African Helmeted Turtle
Conservation status: Secure
The African helmeted turtle, also known as the Marsh Terrapin, is a small turtle (6 to 7 inches as an adult) withan olive-green or brown carapace (shell). The tops of the tail and limbs are a grayish brown, while the underside is yellowish. The male turtle is distinguished by its long, thick tail. Females tend to have a shorter tail and a broader carapace. Hatchlings have a shell size of about 1 and 1/4 inches in length, and are olive to black in color. It also has two small tubercles under the chin and musk glands in the sides of the carapace. The African helmeted turtles lacks a hinge at the front of its plastron, and so cannot cover its head with it like other turtles.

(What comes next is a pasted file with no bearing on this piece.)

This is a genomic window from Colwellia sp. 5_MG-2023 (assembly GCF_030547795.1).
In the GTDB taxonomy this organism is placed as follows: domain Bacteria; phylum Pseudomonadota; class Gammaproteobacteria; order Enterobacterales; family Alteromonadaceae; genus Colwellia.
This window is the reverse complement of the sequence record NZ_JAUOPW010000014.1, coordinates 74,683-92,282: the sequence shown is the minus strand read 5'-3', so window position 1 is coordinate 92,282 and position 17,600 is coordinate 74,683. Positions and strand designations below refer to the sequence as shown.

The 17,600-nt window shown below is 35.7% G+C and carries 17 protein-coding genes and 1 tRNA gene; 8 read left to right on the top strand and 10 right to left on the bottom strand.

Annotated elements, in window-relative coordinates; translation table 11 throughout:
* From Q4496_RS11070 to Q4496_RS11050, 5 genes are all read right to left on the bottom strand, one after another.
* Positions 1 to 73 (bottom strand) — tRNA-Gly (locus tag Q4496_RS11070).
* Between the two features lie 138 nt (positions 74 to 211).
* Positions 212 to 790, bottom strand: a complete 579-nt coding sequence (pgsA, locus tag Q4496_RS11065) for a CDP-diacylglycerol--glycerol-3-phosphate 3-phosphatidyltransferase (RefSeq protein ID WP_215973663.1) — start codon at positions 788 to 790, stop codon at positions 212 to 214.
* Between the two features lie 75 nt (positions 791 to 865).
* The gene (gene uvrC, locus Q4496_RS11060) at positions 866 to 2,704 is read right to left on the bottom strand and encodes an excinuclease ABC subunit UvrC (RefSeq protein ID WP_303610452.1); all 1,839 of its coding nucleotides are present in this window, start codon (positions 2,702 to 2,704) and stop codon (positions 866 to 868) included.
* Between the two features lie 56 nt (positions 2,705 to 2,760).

The African helmeted turtle is omnivorous and will eat almost anything. Some of the main items in its diet are insects, small crustaceans, fish, earthworms, and snails. They may also feed on carion. The fine claws on its feet help it tear its prey apart. Groups of these turtles have been observed capturing and drowning doves when they come to drink.
The range of Pelomedusa subrufa spreads over a large portion of central and southern Africa. It can be found as far west as Ghana and as far south as the Cape of Africa. It has also been found in Madagascar and Yemen. They are semi-aquatic animals, living in rivers, lakes, and marshes, and rain pools.
In spring, during courtship, the male will follow the female and extend his head touching her hindquarters and vent. If she is non-responsive he will nip and snap at her legs and tail. After mounting her carapace, he extends his head over hers swaying it in front of her face while expelling water from his nose.
The female will lay 13 to 16 eggs on average, normally during late spring and early summer. The eggs are covered with slime when laid, and placed in a flask shaped nest that is about 4 to 7 inches deep. The eggs hatch in 75- 90 days.